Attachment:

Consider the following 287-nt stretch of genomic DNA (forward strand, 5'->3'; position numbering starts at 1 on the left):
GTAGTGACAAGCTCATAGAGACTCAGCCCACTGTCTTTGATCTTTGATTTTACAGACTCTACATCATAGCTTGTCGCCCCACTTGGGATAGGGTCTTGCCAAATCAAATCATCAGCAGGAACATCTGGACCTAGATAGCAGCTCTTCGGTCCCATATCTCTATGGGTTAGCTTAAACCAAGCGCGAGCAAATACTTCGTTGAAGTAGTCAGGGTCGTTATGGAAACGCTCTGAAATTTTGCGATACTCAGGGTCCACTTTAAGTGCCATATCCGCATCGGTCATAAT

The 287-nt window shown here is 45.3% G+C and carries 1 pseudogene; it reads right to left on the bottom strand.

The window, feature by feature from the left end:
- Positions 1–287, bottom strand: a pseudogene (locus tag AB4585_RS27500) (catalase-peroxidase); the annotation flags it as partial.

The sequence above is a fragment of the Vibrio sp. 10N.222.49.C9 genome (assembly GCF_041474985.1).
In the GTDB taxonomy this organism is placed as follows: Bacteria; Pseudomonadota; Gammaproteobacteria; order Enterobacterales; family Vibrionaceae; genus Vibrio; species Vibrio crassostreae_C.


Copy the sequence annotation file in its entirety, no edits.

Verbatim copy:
Consider the following 287-nt stretch of genomic DNA (forward strand, 5'->3'; position numbering starts at 1 on the left):
GTAGTGACAAGCTCATAGAGACTCAGCCCACTGTCTTTGATCTTTGATTTTACAGACTCTACATCATAGCTTGTCGCCCCACTTGGGATAGGGTCTTGCCAAATCAAATCATCAGCAGGAACATCTGGACCTAGATAGCAGCTCTTCGGTCCCATATCTCTATGGGTTAGCTTAAACCAAGCGCGAGCAAATACTTCGTTGAAGTAGTCAGGGTCGTTATGGAAACGCTCTGAAATTTTGCGATACTCAGGGTCCACTTTAAGTGCCATATCCGCATCGGTCATAAT

The 287-nt window shown here is 45.3% G+C and carries 1 pseudogene; it reads right to left on the bottom strand.

The window, feature by feature from the left end:
- Positions 1–287, bottom strand: a pseudogene (locus tag AB4585_RS27500) (catalase-peroxidase); the annotation flags it as partial.

The sequence above is a fragment of the Vibrio sp. 10N.222.49.C9 genome (assembly GCF_041474985.1).
In the GTDB taxonomy this organism is placed as follows: Bacteria; Pseudomonadota; Gammaproteobacteria; order Enterobacterales; family Vibrionaceae; genus Vibrio; species Vibrio crassostreae_C.